We conducted a retrospective study to examine patterns of care and outcomes in women with DCIS diagnosed between 1985 and 2000. The institutional review boards at the University of Rochester, the Henry Ford Health System, and the RAND Corporation approved the study.

Conceptual Model

Our conceptual model starts with the Behavioral Model of Health Services Use developed by Andersen and Aday,13, 14 which incorporates patient, physician, and health system factors into an understanding of health care utilization. We thereby account for factors associated with the clinical need for lymph node dissection and other factors that facilitate or impede access to care (referred to as enabling and predisposing factors in the typology of Andersen).

The clinical need for lymph node assessment in women with DCIS is restricted to women with a high likelihood of invasive disease.10, 15, 16 Factors associated with a higher likelihood of invasive disease include a palpable mass,17 extensive disease on mammogram,15 multifocal disease,18 younger age,15 comedo histology,18, 19 and high histologic grade.15 In addition, in patients with a high likelihood of invasive disease who are undergoing mastectomy and autogenous reconstruction, lymph node assessment is particularly appropropriate because lymph node dissection following autogenous breast reconstruction may compromise the blood supply to the reconstructed breast. The above disease, patient, and surgical treatment factors were thus included in our model as need characteristics.

Factors that can facilitate or impede access to care, such as race, income, insurance status, comorbidity, and site of care, have been shown to be associated with receipt of lymph node dissection in women with invasive disease2025 (in whom lymph node assessment is required for staging and selection of locoregional and systemic treatment). We thus include these enabling and predisposing factors in our model because they may similarly play a role in receipt of lymph node dissection in women with DCIS.

Finally, we expand this framework to include our key hypothesis that diminishing uncertainty over time is associated with diminishing differences in practice by including year of treatment and year of treatment interacted with type of insurance and treatment site in the analytic model.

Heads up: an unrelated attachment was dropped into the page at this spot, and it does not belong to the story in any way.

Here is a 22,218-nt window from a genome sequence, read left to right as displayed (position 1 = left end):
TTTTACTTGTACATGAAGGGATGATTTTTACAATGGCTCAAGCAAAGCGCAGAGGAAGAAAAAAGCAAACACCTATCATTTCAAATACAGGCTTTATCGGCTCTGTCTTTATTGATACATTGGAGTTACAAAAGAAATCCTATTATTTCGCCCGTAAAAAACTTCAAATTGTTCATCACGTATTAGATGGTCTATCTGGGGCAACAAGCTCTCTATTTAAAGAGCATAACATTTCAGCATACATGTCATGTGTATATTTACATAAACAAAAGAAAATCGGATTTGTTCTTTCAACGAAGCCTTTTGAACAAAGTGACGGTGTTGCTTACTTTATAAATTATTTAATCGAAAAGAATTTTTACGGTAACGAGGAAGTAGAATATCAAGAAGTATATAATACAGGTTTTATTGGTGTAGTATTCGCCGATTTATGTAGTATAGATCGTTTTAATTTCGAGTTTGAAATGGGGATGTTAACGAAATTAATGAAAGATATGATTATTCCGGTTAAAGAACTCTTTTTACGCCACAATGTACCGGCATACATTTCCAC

Study Sample

Study subjects were women diagnosed with DCIS between 1985 and 2000 within two tumor registries – the population-based Monroe County (New York) tumor registry and the tumor registry of the Henry Ford Health System. Exclusion criteria included invasive breast cancer (including microinvasive disease) or a history of a previous breast cancer. The final analytic sample contained 1051 patients.

Monroe County Sample

The Monroe County (New York) Tumor Registry was used to identify women diagnosed with DCIS during our study time frame who received care from 24 surgeons who had 10 or more patients in the Registry. The Registry identified 934 observations. Three observations were duplicate subjects, leaving 931 unique subjects. We were unable to locate charts for 92 subjects. In chart review we confirmed that 153 of the 839 subjects (18.2%) were not eligible because of a previous cancer history or concomitant invasive disease (that is, the patient did not have pure DCIS), leaving 686 subjects. We dropped an additional 21 subjects because of incomplete data, leaving 665 subjects with complete chart abstractions. In analyses following chart abstraction, we identified another 27 women (4.1% of women with complete data) who were not eligible because they had Paget disease or lobular carcinoma in situ, leaving 638 in our final analytic sample. Assuming a similar rate of ineligibility among the subjects not located, we estimate that there were 730 eligible women in our sampling frame. Our final analytic sample consists of 87.4% of the women we estimated to be eligible for inclusion in the study.

Henry Ford Health System Sample

The Henry Ford Health System electronic registry was used to identify women diagnosed with DCIS during our study time period. The registry identified 750 observations, 435 of whom were eligible for inclusion. We were able to local complete data for 421 (96.7%) patients. In analyses following chart abstraction, we dropped an additional 8 patients who were found to be ineligible (because of Paget disease or only lobular carcinoma in situ). As above, we assume a similar ineligibility rate among the women with incomplete records, resulting in a final analytic sample 96.8% of the eligible subjects.